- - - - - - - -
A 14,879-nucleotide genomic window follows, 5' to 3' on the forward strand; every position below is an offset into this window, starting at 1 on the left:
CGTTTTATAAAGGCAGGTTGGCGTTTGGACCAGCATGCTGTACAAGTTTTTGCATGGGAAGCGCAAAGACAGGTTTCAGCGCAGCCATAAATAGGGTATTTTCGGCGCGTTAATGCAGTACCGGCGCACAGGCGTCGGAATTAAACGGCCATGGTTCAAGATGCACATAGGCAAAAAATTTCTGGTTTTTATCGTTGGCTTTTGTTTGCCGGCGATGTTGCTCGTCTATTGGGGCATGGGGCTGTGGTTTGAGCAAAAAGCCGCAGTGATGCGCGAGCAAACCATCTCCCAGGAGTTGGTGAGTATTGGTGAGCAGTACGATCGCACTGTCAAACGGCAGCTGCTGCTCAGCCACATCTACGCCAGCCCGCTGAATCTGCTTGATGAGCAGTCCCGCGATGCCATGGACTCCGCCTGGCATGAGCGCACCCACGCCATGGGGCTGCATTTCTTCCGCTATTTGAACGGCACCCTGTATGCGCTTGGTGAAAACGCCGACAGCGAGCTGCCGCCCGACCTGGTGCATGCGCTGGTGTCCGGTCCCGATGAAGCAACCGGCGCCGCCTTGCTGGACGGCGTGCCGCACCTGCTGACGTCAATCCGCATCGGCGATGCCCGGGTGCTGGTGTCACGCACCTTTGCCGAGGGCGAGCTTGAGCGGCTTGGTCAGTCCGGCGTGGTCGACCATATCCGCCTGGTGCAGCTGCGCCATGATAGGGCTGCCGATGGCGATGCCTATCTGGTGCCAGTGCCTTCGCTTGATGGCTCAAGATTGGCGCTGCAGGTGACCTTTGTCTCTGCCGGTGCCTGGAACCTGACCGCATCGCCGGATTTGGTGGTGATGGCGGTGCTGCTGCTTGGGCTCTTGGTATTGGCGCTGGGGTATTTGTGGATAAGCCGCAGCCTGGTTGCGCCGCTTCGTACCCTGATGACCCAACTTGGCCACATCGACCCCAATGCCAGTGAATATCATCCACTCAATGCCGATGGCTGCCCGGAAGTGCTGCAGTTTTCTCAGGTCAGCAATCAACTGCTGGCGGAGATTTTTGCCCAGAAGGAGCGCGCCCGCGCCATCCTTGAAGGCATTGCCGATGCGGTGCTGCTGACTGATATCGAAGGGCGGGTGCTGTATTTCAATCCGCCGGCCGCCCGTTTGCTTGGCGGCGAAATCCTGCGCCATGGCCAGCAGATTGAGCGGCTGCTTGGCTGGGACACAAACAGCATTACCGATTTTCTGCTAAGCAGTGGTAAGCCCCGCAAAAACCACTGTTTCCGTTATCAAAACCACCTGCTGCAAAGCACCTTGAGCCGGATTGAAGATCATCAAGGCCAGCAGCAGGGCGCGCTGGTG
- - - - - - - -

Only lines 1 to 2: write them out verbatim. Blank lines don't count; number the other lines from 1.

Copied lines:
A 14,879-nucleotide genomic window follows, 5' to 3' on the forward strand; every position below is an offset into this window, starting at 1 on the left:
CGTTTTATAAAGGCAGGTTGGCGTTTGGACCAGCATGCTGTACAAGTTTTTGCATGGGAAGCGCAAAGACAGGTTTCAGCGCAGCCATAAATAGGGTATTTTCGGCGCGTTAATGCAGTACCGGCGCACAGGCGTCGGAATTAAACGGCCATGGTTCAAGATGCACATAGGCAAAAAATTTCTGGTTTTTATCGTTGGCTTTTGTTTGCCGGCGATGTTGCTCGTCTATTGGGGCATGGGGCTGTGGTTTGAGCAAAAAGCCGCAGTGATGCGCGAGCAAACCATCTCCCAGGAGTTGGTGAGTATTGGTGAGCAGTACGATCGCACTGTCAAACGGCAGCTGCTGCTCAGCCACATCTACGCCAGCCCGCTGAATCTGCTTGATGAGCAGTCCCGCGATGCCATGGACTCCGCCTGGCATGAGCGCACCCACGCCATGGGGCTGCATTTCTTCCGCTATTTGAACGGCACCCTGTATGCGCTTGGTGAAAACGCCGACAGCGAGCTGCCGCCCGACCTGGTGCATGCGCTGGTGTCCGGTCCCGATGAAGCAACCGGCGCCGCCTTGCTGGACGGCGTGCCGCACCTGCTGACGTCAATCCGCATCGGCGATGCCCGGGTGCTGGTGTCACGCACCTTTGCCGAGGGCGAGCTTGAGCGGCTTGGTCAGTCCGGCGTGGTCGACCATATCCGCCTGGTGCAGCTGCGCCATGATAGGGCTGCCGATGGCGATGCCTATCTGGTGCCAGTGCCTTCGCTTGATGGCTCAAGATTGGCGCTGCAGGTGACCTTTGTCTCTGCCGGTGCCTGGAACCTGACCGCATCGCCGGATTTGGTGGTGATGGCGGTGCTGCTGCTTGGGCTCTTGGTATTGGCGCTGGGGTATTTGTGGATAAGCCGCAGCCTGGTTGCGCCGCTTCGTACCCTGATGACCCAACTTGGCCACATCGACCCCAATGCCAGTGAATATCATCCACTCAATGCCGATGGCTGCCCGGAAGTGCTGCAGTTTTCTCAGGTCAGCAATCAACTGCTGGCGGAGATTTTTGCCCAGAAGGAGCGCGCCCGCGCCATCCTTGAAGGCATTGCCGATGCGGTGCTGCTGACTGATATCGAAGGGCGGGTGCTGTATTTCAATCCGCCGGCCGCCCGTTTGCTTGGCGGCGAAATCCTGCGCCATGGCCAGCAGATTGAGCGGCTGCTTGGCTGGGACACAAACAGCATTACCGATTTTCTGCTAAGCAGTGGTAAGCCCCGCAAAAACCACTGTTTCCGTTATCAAAACCACCTGCTGCAAAGCACCTTGAGCCGGATTGAAGATCATCAAGGCCAGCAGCAGGGCGCGCTGGTG